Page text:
Are salaries paid to some of Santa Clara’s recent hires out of line or are they merely compensating for an uncompetitive benefits package as compared with other Silicon Valley cities?
Santa Clara City Manager Deanna Santana denies that the salaries paid to recent hires are excessive and says that they are necessary to compensate for an uncompetitive benefits package as compared with other Silicon Valley cities.
Last week, Santana disputed this newspaper’s Jan. 8 piece about new hires, promotions and salaries, which highlighted hefty salary raises given to former Santana colleagues from Sunnyvale, San José and Manhattan Beach. At the Jan. 14 City Council meeting she said the article “shows a misunderstanding of public sector compensation” and makes “apples to oranges” comparisons.
Santana doesn’t dispute that these hires received sizable raises to come to Santa Clara; nor that these raises were larger than those given to other new hires and internally promoted employees.
The article, Santana said, “incorrectly uses salary, only, to get to …conclusions that disparaged …the City as an employer in … one of the most competitive environments to attract and retain employees …Compensation is far more complex.”
That complexity, Santana explained, includes comparisons of cities’ salary ranges and management levels. “The article fails to realize that even when Santa Clara employees are at their maximum compensation they are … below the midpoint in other agencies.”
Most important, Santana said, is the benefits differential. For example, finance director positions in Santa Clara and Sunnyvale have similar salary ranges. But, she explained, the Sunnyvale employee pays $10,700 for benefits and Sunnyvale pays $135,000, while the Santa Clara employee pays $40,000 and Santa Clara pays $122,000.
“The value of those differences between the employer-paid benefits and the employee-paid benefits needs to be brought in before you … make an offer,” she said.
How Santa Clara Ranks in Compensation
Looking at actual compensation data reported to the California State Controller (publicpay.ca.gov) doesn’t seem to show that Santa Clara’s benefit package is substandard.
In 2018, Santa Clara was 8th out of 482 cities in average benefits at $33,099. Sunnyvale was 5th at $35,432. San José was 64th at $20,003 — less than the California average. Manhattan Beach was #181 at $14,142.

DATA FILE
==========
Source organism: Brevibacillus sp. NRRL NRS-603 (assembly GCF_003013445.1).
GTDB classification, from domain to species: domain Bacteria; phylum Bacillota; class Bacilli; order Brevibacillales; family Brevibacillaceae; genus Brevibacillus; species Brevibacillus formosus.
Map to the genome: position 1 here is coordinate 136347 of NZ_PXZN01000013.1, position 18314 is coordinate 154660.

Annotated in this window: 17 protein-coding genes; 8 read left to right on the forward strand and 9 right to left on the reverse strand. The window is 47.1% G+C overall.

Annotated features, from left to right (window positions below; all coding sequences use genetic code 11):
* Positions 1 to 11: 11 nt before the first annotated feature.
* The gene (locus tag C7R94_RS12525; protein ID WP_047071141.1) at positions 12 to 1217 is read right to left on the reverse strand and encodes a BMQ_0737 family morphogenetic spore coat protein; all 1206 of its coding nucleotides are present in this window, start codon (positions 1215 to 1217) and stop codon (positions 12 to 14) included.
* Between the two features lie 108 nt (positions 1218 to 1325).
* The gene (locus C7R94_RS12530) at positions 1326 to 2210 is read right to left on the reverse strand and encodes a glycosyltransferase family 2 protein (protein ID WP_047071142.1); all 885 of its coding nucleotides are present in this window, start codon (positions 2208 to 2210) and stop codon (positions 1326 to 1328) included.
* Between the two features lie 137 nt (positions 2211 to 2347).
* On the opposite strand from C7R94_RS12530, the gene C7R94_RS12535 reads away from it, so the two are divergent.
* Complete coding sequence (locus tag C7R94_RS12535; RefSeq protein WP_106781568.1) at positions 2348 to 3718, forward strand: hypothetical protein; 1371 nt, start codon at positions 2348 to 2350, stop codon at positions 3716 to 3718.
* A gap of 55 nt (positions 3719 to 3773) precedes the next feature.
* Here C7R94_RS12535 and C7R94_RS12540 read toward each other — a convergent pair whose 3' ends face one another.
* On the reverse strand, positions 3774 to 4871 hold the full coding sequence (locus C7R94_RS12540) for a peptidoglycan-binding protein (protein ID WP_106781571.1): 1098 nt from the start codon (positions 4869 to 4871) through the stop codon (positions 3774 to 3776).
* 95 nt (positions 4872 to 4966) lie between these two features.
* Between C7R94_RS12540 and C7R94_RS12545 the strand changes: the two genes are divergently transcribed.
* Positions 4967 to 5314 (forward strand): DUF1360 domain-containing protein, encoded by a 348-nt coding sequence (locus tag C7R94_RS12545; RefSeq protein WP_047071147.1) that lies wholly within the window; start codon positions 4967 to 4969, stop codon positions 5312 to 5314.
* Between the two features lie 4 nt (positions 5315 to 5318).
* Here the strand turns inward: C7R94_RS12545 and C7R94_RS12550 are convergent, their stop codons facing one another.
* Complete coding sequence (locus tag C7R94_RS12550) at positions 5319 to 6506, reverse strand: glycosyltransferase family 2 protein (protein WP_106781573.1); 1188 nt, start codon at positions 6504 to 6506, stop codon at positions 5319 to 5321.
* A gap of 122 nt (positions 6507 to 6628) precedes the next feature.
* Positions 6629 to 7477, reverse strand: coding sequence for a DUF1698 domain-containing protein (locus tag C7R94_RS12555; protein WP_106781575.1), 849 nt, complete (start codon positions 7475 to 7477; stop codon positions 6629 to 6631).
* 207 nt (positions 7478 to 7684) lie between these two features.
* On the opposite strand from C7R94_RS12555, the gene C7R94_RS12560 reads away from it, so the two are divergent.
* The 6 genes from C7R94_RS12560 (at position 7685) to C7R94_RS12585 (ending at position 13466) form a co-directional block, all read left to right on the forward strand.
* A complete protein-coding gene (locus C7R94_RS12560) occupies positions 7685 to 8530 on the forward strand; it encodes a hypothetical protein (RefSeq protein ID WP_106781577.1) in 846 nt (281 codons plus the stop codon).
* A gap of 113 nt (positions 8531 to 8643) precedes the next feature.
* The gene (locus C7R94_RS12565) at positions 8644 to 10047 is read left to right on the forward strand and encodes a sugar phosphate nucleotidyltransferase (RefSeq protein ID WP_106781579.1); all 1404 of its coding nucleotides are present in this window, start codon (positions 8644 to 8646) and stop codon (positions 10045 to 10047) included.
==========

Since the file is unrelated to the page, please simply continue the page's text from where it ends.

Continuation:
Data for 2017, however, offers some support for the City Manager’s position: Sunnyvale was #10 while Santa Clara was #29. However, San José was #106 and Manhattan Beach was #207 — in no way competitive.
It’s certainly true, however, that the experienced professionals that Santa Clara needs are going to be at the top of the compensation curve, not the middle. That’s the level that should show the compensation differential.
But a comparison of six top executive level municipal jobs in Santa Clara, Sunnyvale, Manhattan Beach, Milpitas, Pleasanton, and San José — City Manager, Assistant City Manager and Directors of Finance, Human Resources and Public Works — shows Santa Clara at or near the top for total compensation.*
In 2017 — prior to Santana’s arrival — Santa Clara was number one in total compensation for Assistant City Manager and Director of Public Works and number two for every other position.
Sunnyvale topped 2017’s total compensation list for Directors of Finance and Human Resources and took third place for most of the other positions. San José topped the list for City Manager compensation and second place for Assistant City Manager. Milpitas was number one for Fire Chief compensation.
Pleasanton was in second place for Director of Public Works and third for Human Resources Director, but otherwise was fifth or last. Manhattan Beach was in second place for its Director of Public Works but in fifth place for almost all of the other positions.
Solving the Right Problem
If City Hall’s conclusion is that Santa Clara’s benefits are uncompetitive, one solution would be improving the benefits package. This turns out be what the City has done by boosting salaries, although it’s not immediately obvious.
The one benefit that depends completely on salary is pension. Pension contributions are a percentage of salary. More important, pension calculations use the lifetime highest average salary up to the IRS pensionable limit of $285,000.**
This can add up to thousands more every month in retirement — which can be as early as 55. These pension boosts are real money that Santa Clara is responsible for. One such employee has already left after only one year for a job at half the salary in a neighboring city.
This year Santa Clara will pay nearly $45 million into the CalPERS pension system — 25 percent of the City’s $199 million salaries and benefits budget, according to Santa Clara’s 2020-21 budget. The current 10-year plan forecasts that, by 2029, the City’s CalPERS payments will double to $92 million — 31 percent of $295 million in salary and benefit expenditures.
City Hall’s current strategy for attracting experienced employees will add to the bill Santa Clarans will have to pay long after these employees are gone.
Compensation information sources: publicpay.ca.gov, transparentcalifornia.com, sanjoseca.gov. Santa Clara budget and forecast information: santaclaraca.gov.
* The six cities were chosen for comparison because many of the largest raises went to employees hired from those cities.
**Santana has also noted that because Santa Clara participates in Social Security, employees pay additional taxes. Employer payments into Social Security are not included in benefits calculation, but enabling retirees to collect full Social Security is arguably an additional benefit not enjoyed by most other public employees.